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Kansas City Jazz: From Ragtime to Bebop--A History Paperback – July 13, 2006

ISBN-13: 978-0195307122 ISBN-10: 0195307127 Edition: New Ed

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Kansas City Jazz: From Ragtime to Bebop--A History + Bird: The Life and Music of Charlie Parker (Music in American Life) + Kansas City Lightning: The Rise and Times of Charlie Parker
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Product Details

  • Paperback: 320 pages
  • Publisher: Oxford University Press; New Ed edition (July 13, 2006)
  • Language: English
  • ISBN-10: 0195307127
  • ISBN-13: 978-0195307122
  • Product Dimensions: 9.1 x 0.8 x 6.1 inches
  • Shipping Weight: 1.1 pounds (View shipping rates and policies)
  • Average Customer Review: 4.6 out of 5 stars  See all reviews (9 customer reviews)
  • Amazon Best Sellers Rank: #1,010,107 in Books (See Top 100 in Books)

Editorial Reviews

Review


"Driggs/Haddix's successful condensation of a huge volume of material into a readable narrative is a mirror image of Daniels's efforts to stretch limited amounts of information to book length. Kansas City Jazz is the publication we have been waiting for from Driggs, and Haddix's contribution has make it even more valuable than might have been expected."--Brian Priestly, Jazz Perspectives


"The strength of Kansas City Jazz lies in its exhaustive mapping of Kansas City culture and its musicians.... The authors' years of work as collectors and archivists have resulted in a book that is indispensable for Midwest jazz studies, telling this story vividly and with thorough documentation."--Marc Rice, Journal of the Society for American Music


"[A] successful condensation of a huge volume of material into a readable narrativeKansas City Jazz is the publication we have been waiting for from Driggs, and Haddix's contribution has made it even more valuable than might have been expected."--Jazz Perspectives


About the Author

Frank Driggs is a recognized authority on Kansas City jazz. A former record executive with both Columbia and R.C.A. Victor Records, he now runs the premiere agency for jazz photographs and has co-authored a pictorial history of classic jazz. Chuck Haddix is the Director of the Marr Sound Archives at the University of Missouri-Kansas City. A native of Kansas City, he hosts a weekend radio program on K.C.U.R. F.M. called "Fish Fry." His writing has appeared in Down Beat and Living Blues Magazine.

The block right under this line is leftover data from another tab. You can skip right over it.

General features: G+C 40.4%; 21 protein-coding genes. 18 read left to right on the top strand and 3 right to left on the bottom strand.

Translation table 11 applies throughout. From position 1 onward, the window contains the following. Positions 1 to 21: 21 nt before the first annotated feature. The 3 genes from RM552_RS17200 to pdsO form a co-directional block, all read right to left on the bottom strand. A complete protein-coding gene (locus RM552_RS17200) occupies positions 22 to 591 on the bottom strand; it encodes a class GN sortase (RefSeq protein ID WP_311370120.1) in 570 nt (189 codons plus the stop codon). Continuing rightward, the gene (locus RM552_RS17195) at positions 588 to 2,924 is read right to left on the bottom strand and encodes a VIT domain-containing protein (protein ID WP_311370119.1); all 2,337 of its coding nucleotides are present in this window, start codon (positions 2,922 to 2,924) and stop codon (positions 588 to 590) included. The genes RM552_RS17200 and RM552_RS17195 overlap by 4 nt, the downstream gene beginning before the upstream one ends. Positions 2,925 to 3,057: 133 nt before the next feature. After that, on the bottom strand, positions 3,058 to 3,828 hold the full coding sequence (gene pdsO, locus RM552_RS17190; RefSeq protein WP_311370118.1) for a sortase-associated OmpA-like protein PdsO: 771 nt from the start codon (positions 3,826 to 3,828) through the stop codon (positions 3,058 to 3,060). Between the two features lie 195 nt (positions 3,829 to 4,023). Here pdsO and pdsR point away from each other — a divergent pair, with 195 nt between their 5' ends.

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Customer Reviews

4.6 out of 5 stars
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Most Helpful Customer Reviews

13 of 13 people found the following review helpful By Vix on July 26, 2005
Format: Hardcover
With vivid descriptions of the "wide-open" town of Jazz era Kansas City and its dramatic denizens, you can envision the scenes of Basie's coming of age, Charlie Parker's KC childhood and musical evolution, big bands dueling each other, glamorous theaters and giant dance halls, bars open 24 hours, remarkable women, "sporting men," police looking the other way, and so much more. The extensive research really pays off with quotations from reviews and ads from "back in the day," interviews with legends, a generous array of photographs, and a cohesive and accessible presentation of information from many sources. The sights, sounds, scents, and sentiments conveyed by Chuck Haddix and Frank Driggs in Kansas City Jazz: From Ragtime to Bebop are the next best thing to a time-machine. Next, Oxford needs to put out a companion CD (or DVD with photos and copies of the original media) with the recordings of the music and performers to help us fully appreciate the musical innovations from the Paris of the Plains.